Technology to help Bournemouth Hospital heart patients
A NEW software system that means heart surgeons from Southampton will no longer have to travel to Bournemouth to discuss whether a patient needs cardiac surgery has been introduced at the Royal Bournemouth Hospital (RBH).
The video streaming unit enables senior clinicians from RBH and Southampton University Hospital to conduct their regular meetings virtually, ruling out the need for a 60-mile round trip and resulting in faster decisions for cardiac patients.
When deciding on the most appropriate treatment pathway for a patient, current guidelines state that a multidisciplinary approach should ideally be taken. This discussion should include a cardiac surgeon, interventional cardiologist and general cardiologist.
One option for patients is percutaneous coronary intervention (PCI) - a non-surgical procedure used to treat the narrowed coronary arteries of the heart and available at RBH, an established UK leader in providing PCI services. Other patients require coronary artery bypass graft surgery and so are referred to Southampton.
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In the past, cardiac surgeons from Southampton travelled to RBH each month for face-to-face meetings. Now they can see and discuss identical high definition video footage of coronary angiograms and other important investigations without leaving the hospital.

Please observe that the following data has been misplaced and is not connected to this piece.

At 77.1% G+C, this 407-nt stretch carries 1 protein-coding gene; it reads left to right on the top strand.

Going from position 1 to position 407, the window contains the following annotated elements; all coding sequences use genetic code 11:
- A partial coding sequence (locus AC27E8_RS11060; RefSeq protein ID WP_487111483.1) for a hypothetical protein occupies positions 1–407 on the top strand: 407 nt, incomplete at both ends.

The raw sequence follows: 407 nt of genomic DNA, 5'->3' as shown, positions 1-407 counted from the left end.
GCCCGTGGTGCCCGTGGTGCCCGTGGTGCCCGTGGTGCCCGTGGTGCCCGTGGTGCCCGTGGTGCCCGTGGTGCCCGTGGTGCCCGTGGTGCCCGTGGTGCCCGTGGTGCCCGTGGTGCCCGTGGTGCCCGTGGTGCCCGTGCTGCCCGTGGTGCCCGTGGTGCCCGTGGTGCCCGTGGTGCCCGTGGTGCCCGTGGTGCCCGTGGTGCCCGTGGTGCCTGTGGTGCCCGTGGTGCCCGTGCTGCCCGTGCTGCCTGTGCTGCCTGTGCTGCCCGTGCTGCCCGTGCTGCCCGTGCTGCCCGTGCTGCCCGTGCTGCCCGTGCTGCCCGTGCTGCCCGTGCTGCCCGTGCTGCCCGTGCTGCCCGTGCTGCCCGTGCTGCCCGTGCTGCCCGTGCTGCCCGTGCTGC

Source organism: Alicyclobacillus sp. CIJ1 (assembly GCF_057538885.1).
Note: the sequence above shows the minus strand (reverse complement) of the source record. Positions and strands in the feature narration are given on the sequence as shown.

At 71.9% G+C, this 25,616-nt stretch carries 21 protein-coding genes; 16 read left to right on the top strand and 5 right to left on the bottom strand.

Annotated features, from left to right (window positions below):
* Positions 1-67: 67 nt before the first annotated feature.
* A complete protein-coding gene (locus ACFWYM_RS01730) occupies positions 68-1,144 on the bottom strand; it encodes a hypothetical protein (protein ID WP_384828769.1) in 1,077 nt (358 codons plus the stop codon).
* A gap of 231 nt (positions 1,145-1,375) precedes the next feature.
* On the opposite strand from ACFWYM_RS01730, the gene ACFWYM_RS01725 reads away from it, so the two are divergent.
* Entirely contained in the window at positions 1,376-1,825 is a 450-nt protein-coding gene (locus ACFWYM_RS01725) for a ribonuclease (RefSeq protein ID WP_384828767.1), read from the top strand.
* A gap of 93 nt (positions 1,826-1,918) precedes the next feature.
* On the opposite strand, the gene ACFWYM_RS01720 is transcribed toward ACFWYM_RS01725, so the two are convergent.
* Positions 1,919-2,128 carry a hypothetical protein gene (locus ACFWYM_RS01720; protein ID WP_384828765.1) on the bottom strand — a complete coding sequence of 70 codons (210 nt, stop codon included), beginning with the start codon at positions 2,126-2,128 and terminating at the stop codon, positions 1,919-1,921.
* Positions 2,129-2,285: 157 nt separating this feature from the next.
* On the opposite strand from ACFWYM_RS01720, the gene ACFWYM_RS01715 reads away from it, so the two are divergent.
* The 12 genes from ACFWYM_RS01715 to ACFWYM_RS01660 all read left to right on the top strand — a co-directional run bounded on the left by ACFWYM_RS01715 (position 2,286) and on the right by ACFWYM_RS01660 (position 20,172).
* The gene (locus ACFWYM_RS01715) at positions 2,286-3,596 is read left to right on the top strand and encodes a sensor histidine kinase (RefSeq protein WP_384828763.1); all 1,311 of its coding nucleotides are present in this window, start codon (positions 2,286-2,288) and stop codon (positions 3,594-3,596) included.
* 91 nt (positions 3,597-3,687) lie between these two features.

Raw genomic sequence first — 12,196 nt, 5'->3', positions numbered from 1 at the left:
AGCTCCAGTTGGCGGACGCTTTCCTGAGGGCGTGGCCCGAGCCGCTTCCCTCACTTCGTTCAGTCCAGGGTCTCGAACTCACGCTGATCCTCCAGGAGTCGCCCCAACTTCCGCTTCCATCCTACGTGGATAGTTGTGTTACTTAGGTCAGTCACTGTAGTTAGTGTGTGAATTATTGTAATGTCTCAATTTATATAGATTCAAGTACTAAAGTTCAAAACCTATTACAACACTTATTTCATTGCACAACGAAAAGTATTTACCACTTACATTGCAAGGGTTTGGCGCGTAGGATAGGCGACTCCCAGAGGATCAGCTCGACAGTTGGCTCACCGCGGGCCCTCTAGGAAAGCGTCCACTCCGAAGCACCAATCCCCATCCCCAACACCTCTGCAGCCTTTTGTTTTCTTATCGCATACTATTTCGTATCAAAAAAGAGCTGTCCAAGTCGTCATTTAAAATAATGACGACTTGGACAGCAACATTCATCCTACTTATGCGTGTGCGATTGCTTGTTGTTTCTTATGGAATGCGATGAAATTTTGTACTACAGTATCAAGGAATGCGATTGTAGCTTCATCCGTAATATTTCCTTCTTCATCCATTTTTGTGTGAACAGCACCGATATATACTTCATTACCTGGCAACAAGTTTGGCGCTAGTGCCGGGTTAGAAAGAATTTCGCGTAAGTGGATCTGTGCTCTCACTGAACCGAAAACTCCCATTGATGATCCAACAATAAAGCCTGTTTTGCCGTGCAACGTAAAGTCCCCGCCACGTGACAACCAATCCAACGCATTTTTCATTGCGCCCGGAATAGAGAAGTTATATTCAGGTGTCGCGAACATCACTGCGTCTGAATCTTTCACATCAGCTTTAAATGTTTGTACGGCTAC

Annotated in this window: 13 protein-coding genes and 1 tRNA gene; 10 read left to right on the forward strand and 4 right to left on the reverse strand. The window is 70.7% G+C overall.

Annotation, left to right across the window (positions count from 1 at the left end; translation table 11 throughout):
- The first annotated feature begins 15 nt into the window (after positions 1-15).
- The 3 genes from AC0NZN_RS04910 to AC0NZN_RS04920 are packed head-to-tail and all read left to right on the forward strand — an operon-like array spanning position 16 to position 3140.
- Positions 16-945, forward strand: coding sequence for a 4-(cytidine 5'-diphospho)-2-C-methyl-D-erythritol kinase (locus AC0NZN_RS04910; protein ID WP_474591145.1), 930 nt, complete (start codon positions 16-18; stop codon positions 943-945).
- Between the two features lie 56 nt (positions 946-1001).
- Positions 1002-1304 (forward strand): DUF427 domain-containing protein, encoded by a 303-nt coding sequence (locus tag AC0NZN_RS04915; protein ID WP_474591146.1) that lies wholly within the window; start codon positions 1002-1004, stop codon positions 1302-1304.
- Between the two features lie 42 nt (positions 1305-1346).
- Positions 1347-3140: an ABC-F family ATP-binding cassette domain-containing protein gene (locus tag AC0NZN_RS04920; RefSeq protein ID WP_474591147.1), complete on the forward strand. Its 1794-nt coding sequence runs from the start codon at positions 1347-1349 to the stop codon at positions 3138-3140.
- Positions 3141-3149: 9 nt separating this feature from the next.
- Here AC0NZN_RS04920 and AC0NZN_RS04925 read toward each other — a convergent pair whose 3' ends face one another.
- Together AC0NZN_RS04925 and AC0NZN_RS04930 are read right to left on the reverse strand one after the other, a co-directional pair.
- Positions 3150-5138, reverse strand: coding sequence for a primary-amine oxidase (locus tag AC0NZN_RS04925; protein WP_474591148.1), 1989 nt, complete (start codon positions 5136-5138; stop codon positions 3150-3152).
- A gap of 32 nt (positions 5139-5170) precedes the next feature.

The system also enables teams at RBH to link up with specialists at Salisbury, and a number of other centres along the south coast and in London.
Dr Peter O'Kane, cardiac consultant at RBCH, said: "We had too many clinical cases for a once a month joint meeting with cardiac surgeons. This technology now permits more frequent consultations which drastically cuts patient waiting times and simplifies decision making, leading to significantly improved efficiency and outcome for our patients."
He explained that one important aspect of the technology was that images are transmitted without any loss of definition to ensure accurate interpretation. Images can also be projected on to large screens and viewed by multiple members of the hospital's cardiac team.
The unit was paid for through charitable funding and the technology can be used as a teaching aid when linked with other video equipment already installed throughout the invasive cardiac catheter laboratories at RBH.
Dr O'Kane said: "For example medical professionals in Brighton – which also has this technology - could watch a live demonstration from the catheter suite at RBH without requiring expensive satellite transmission and this will be a major advance in medical education."